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"Make Every PC a Server" - Is That JXTA's Killer App?

"Make Every PC a Server" - Is That JXTA's Killer App?

  • Read Daniel Brookshier's regular blog

    Some technologies don't gain wide adoption until there is an application used by a large number of users. We call them killer applications because they are so compelling or in fact kill a problem dead.

    For the personal computer, it was the spreadsheet (VisiCalc was the first and it was copied by the rest) and at about the same time, the word processor. What will be the killer application for JXTA? Is it already here?

    File Sharing - Capture and Death of a Serial Killer

    Napster was a killer application. Sadly it was done in a way that wasn't legal. I won't go into the politics of record companies and free speech - the fact is that Napster was taken out of play by the courts. Yes, there are other music sharing and purchasing applications, but nothing as big as Napster. But the other problem is that it was only about music (at least the killer part). There was no real big application associated with general business or entertainment based on the P2P/Central-Index scheme of Napster.

    Don't think that there aren't other file sharing applications doing quite well. In fact, there are file sharing applications written in JXTA that support thousands of users in legitimate business applications. They may become the new 'next big thing' - but I see it as just a better way to share files rather than the ultimate killer application.

    People Like to Save Time and Effort

    Sometimes a killer application just makes things easier. Struts is making it even easier to develop Web applications. Ant makes it easier to build and maintain projects. XDoclets reduces labor via its code generation capabilities. All these examples are starting to be widely adopted because of their productivity improvements. Can JXTA make things easier?

    JXTA has all the hallmarks of reduced effort. First, there is no real server involved. Imagine the time, money, and sweat equity saved by not dealing with the monolithic server and its support system. But that's just economics - where are the savings for the common man? Let's look a little at one of the key ideas about JXTA.

    It's a Candy / It's a Breath Mint

    What makes JXTA unique? It's not about Peer-to-Peer (P2P). P2P is just a fuzzy buzzword that means computers talking to to computers. What JXTA is about is that it places the Internet inside applications rather than the browser. This also means the gestalt of the application includes a real interface, storage, and can be run 24 hours a day if needed.

    The quote below is from Juan Taylor, which covers this quite nicely:

    What's the ONE thing that P2P can do that client/server can't?

    It's that the Client can be a Server.

    WHY would the client want to be a server?

    To share information. Easily and in different and even complex (only JXTA can do this) ways, in a 'User to User' way. In anonymous file-sharing there is an innate loss of wanting to share files. In a User to User perspective, there is an immediate desire to share.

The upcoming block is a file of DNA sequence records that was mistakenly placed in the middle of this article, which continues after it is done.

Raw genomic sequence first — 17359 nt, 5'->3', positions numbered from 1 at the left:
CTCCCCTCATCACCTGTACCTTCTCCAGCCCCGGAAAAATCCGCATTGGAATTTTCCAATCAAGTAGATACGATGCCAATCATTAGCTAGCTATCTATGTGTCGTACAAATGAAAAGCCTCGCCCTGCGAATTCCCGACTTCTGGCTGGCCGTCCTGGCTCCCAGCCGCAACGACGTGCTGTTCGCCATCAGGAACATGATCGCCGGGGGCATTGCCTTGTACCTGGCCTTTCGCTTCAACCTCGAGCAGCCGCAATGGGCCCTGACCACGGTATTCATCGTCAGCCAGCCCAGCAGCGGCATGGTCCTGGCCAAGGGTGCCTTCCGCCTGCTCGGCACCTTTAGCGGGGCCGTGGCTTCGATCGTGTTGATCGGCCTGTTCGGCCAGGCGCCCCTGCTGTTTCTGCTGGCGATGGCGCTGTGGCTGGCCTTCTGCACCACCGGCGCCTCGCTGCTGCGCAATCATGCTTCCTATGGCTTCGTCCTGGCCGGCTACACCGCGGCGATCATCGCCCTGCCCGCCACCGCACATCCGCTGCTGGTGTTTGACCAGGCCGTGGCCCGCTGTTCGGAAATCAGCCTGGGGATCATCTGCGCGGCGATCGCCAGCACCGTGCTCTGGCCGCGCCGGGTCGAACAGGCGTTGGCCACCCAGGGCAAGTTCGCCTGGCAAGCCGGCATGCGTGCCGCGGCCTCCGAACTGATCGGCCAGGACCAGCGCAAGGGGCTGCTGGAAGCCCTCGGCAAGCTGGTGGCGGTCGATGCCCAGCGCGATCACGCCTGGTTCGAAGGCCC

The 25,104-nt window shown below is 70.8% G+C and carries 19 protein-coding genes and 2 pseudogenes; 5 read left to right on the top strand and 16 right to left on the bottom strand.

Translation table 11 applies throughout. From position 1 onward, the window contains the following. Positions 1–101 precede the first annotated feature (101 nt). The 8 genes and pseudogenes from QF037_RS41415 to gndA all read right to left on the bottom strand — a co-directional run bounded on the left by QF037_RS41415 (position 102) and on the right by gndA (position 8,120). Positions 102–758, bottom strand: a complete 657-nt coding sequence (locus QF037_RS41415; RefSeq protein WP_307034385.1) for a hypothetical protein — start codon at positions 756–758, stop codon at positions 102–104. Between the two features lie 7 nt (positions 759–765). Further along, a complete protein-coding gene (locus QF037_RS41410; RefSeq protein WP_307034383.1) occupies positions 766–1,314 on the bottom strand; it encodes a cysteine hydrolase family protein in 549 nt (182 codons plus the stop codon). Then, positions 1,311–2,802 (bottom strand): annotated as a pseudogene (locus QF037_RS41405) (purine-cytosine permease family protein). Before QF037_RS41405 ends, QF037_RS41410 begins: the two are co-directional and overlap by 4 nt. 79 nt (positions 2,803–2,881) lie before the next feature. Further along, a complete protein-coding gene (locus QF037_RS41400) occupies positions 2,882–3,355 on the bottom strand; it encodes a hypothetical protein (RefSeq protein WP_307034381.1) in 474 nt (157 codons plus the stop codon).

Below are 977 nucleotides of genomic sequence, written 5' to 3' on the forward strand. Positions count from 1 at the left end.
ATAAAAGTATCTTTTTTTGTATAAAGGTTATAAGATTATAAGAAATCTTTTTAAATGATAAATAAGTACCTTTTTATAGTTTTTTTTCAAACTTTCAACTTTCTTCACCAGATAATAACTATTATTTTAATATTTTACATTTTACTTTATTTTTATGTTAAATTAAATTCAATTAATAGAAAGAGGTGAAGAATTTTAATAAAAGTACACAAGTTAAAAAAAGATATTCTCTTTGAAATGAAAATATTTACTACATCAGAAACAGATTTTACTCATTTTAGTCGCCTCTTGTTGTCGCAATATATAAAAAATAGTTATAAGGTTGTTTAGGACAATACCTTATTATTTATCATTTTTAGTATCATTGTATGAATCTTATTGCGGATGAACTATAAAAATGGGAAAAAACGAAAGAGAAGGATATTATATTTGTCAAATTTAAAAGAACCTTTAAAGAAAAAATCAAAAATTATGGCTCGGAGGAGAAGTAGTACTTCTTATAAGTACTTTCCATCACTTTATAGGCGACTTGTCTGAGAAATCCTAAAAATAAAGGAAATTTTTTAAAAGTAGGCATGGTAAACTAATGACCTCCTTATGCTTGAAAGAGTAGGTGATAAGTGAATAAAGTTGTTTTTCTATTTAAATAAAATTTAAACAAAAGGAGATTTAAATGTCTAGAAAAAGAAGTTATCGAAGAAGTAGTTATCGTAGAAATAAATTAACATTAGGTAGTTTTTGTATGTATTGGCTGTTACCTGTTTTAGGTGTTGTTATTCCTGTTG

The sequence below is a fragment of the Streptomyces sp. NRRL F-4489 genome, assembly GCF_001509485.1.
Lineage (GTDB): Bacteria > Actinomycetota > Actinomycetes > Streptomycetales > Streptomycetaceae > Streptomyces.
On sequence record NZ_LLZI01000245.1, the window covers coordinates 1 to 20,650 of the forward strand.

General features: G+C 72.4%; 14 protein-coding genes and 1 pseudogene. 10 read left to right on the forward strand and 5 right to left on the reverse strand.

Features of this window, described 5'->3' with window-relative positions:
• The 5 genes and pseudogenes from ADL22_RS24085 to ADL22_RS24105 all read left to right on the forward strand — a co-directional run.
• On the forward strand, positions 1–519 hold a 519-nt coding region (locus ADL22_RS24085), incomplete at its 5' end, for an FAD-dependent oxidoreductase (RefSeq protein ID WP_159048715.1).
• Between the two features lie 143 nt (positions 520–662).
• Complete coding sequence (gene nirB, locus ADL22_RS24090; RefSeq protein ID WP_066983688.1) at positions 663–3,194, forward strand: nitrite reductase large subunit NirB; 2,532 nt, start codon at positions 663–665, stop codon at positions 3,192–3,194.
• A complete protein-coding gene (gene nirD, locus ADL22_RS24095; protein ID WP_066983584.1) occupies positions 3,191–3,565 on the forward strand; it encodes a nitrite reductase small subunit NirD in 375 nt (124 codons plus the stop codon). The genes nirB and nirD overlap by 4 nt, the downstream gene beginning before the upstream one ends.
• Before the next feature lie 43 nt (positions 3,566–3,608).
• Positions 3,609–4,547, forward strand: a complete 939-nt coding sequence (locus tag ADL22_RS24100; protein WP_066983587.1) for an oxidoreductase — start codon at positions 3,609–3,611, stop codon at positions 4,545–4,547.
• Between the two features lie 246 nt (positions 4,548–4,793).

There's the Benefit, and the complexity which only JXTA can handle.

    What this means simply is that, unlike client/server, JXTA is client/server and server/client or even server-to-server or client-to-client. The information, storage, processing, and communications can start at either end. In the world of applications this also means that I don't have to work in a world of centralized resources where there are multiple issues. The worst problem of course is just the impedance mismatch between the world of application and the world of Web applications.

    Are You Thinking Differently?

    So, what if every client was a server? Sadly it's not all about efficiency. I say "sadly" because P2P is all about wasted space and CPU cycles. The sad part is the knee-jerk reaction many have to waste. But the fact is that replicating data and the power of your own CPU versus a shared server is far safer and can be orders of magnitude more efficient in getting the job done. The waste is insignificant in terms of the modern PC with their large disks and often idle CPUs. When you trade inefficiency in an area that is monetarily insignificant, the gain in productivity is essentially for free.

    P2P Forum

    The forum interface is similar to those on Java.net. Basically a forum is a threaded discussion. The oldest version of this is the old news forum, which still exists but has been taken over by spam. Think of it as a server-based e-mail forum that anyone can read or submit messages to.

    What would a P2P Forum look like? First the history of the messages needs to be available to anyone. This a great feature of the forum because it lets you search for a conversation in the past. Guess what, that has to be on a PC since there is no server. Here comes the duplication of effort: To make this work, keeping the history on as many computers as possible increases the speed of the search. The search is really fast if you have your own copy. If the forum history is very large, and is bigger than that free 5 gigabytes on your disk, we can share different sections of the data. We still need a lot of copies because some peers may go off line.

    Thinking Until It Hurts

    Ok, does it hurt your sense of efficient computing yet? I remember being unable to use linked lists and hash tables for years because my professor in college was so anal that memory was the most important thing in the world. He put speed and ease of use far far down the list of importance.